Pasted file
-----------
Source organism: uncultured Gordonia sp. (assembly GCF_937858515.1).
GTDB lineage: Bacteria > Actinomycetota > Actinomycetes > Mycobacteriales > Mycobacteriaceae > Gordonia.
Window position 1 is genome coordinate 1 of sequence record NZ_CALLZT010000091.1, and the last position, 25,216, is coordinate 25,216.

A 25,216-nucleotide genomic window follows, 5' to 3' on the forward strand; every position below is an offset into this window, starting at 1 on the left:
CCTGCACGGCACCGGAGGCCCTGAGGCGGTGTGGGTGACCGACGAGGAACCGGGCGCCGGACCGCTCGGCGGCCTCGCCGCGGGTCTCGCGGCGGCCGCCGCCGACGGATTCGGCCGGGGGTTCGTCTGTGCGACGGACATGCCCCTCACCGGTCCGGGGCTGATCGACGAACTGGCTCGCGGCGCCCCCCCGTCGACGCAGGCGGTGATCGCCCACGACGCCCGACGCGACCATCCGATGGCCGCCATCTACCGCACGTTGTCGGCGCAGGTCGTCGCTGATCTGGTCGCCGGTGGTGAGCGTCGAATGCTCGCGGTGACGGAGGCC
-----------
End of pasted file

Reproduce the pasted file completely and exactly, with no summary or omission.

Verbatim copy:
Source organism: uncultured Gordonia sp. (assembly GCF_937858515.1).
GTDB lineage: Bacteria > Actinomycetota > Actinomycetes > Mycobacteriales > Mycobacteriaceae > Gordonia.
Window position 1 is genome coordinate 1 of sequence record NZ_CALLZT010000091.1, and the last position, 25,216, is coordinate 25,216.

A 25,216-nucleotide genomic window follows, 5' to 3' on the forward strand; every position below is an offset into this window, starting at 1 on the left:
CCTGCACGGCACCGGAGGCCCTGAGGCGGTGTGGGTGACCGACGAGGAACCGGGCGCCGGACCGCTCGGCGGCCTCGCCGCGGGTCTCGCGGCGGCCGCCGCCGACGGATTCGGCCGGGGGTTCGTCTGTGCGACGGACATGCCCCTCACCGGTCCGGGGCTGATCGACGAACTGGCTCGCGGCGCCCCCCCGTCGACGCAGGCGGTGATCGCCCACGACGCCCGACGCGACCATCCGATGGCCGCCATCTACCGCACGTTGTCGGCGCAGGTCGTCGCTGATCTGGTCGCCGGTGGTGAGCGTCGAATGCTCGCGGTGACGGAGGCC